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County seeks finance for would-be rural bus drivers

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Cambridgeshire CC hopes a project to integrate transport spending will help create a new generation of small businesses to fill the gap left after withdrawing all its subsidies to bus operators.

Leader Nick Clarke (Con) said the scheme was in its early stages but aimed to bundle together school, social services and community transport budgets into a single pot, together with health transport spending if the local NHS agreed.

Voluntary groups and small businesses would then bid to run services in rural areas to quality standards set by the council.

The county spends £20m a year on community, social services and education transport but is phasing out its £2.7m spending on subsidies for ordinary bus services.

It is the only council apart from Hartlepool BC to entirely scrap the subsidies.

“The idea is to create services that would be financially viable for a small business,” Cllr Clarke said.

“The bus that takes children to school in the morning could then spend the day taking people to doctors’ and hospital appointments, pick children up again in the afternoon and transport teenagers home from towns in the evenings.”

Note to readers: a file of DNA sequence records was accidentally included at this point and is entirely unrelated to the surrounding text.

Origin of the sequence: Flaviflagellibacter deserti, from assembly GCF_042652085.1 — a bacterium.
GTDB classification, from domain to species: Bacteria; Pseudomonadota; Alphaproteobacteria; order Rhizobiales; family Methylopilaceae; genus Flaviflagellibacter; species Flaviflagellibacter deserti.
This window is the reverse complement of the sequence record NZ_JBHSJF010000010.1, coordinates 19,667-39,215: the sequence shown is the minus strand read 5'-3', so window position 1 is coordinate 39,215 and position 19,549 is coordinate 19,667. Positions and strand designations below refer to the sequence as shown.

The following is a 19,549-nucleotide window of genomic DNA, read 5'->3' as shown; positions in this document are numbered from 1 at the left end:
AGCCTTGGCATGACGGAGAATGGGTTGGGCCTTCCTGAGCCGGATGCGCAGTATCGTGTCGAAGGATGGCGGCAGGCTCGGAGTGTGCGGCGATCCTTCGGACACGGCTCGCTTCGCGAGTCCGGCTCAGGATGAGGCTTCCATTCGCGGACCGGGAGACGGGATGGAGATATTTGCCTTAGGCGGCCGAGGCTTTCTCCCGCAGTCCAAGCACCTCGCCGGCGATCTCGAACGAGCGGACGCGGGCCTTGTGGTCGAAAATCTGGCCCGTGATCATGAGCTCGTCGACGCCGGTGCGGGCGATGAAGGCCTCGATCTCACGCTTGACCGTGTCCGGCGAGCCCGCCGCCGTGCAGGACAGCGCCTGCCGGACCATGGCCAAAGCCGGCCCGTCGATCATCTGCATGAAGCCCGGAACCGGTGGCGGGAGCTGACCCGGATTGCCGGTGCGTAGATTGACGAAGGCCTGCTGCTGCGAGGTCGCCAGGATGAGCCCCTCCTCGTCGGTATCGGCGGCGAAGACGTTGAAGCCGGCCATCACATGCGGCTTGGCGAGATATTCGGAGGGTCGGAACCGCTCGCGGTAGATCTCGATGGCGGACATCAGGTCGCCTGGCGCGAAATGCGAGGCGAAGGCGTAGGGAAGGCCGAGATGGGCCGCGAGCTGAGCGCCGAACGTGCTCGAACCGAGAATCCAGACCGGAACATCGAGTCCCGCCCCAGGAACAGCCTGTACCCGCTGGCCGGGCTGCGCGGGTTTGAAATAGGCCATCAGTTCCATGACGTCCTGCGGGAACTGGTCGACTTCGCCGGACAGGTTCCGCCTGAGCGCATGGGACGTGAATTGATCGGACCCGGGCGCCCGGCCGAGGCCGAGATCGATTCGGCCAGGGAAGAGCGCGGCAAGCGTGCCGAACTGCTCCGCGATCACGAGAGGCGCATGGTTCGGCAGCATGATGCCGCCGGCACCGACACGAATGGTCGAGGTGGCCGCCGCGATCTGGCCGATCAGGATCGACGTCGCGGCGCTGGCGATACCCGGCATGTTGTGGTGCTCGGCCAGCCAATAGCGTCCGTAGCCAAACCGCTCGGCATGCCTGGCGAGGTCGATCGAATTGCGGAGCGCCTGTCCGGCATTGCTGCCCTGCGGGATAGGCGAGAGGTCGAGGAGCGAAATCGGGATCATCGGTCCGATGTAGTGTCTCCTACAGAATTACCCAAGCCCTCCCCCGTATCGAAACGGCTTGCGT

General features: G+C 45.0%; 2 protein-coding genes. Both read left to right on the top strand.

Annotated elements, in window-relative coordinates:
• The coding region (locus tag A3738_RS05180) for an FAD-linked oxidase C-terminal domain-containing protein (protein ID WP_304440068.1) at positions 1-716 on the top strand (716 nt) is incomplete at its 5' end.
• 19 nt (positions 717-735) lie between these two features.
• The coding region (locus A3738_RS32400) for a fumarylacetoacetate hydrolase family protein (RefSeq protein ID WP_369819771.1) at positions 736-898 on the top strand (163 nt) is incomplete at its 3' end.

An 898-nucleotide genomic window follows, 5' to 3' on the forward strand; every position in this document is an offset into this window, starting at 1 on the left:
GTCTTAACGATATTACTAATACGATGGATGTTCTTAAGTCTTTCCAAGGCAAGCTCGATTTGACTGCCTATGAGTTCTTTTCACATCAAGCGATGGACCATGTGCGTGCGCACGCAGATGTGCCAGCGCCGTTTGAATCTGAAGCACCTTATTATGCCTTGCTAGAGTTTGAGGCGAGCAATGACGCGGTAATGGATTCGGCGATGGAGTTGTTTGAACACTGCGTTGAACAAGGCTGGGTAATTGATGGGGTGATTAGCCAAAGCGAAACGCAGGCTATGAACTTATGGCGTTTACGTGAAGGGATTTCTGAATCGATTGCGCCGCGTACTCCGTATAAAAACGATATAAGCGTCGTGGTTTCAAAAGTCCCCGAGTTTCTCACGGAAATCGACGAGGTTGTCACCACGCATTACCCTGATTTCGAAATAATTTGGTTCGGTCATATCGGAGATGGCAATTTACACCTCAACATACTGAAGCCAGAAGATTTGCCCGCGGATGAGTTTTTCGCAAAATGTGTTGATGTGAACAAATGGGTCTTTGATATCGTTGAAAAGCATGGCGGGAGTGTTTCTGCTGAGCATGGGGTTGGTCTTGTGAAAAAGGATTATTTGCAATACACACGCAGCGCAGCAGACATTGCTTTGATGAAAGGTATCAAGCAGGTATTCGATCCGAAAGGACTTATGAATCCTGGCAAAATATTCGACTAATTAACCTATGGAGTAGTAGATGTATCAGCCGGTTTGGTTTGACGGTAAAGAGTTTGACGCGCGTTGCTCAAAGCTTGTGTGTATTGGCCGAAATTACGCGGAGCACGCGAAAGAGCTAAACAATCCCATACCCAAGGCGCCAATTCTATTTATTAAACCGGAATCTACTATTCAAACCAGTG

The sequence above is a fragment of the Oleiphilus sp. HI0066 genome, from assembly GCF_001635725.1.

Other members of the public would be able to use these services for journeys between villages and towns. The county hopes to have a pathfinder in place by autumn.

Cllr Clarke said that when the county subsidised conventional buses they had run largely empty on fixed routes, with vehicles left idle for much of the day.

A survey in February by the Association of Transport Coordinating Officers found financial support for bus routes was set to fall at more than half of English councils, under pressure from spending cuts, reform of the concessionary fares scheme and Government reductions to bus service operator grants from next year.

ATCO chair Bruce Thompson said Cambridgeshire’s plan “sounds a nice idea but you have to remember that the Community Transport Association told a select committee that its members could only replace 10-15% of subsidised bus services, so you have to wonder about the degree to which voluntary groups will be willing to take this on.

“I’d be surprised if small businesses not already involved in transport would be attracted into it, as it is a challenge to run any services in deeply rural areas without some public support.”

David Sidebottom, buses director of the transport users’ watchdog Passenger Focus said: “This is certainly an interesting idea which has the potential to reduce the impact of Cambridgeshire County Council‘s cuts to bus services.

“However, it is essential that the buses which people depend on the most are protected and passengers are fully consulted prior to any further changes or introduction of new services.”

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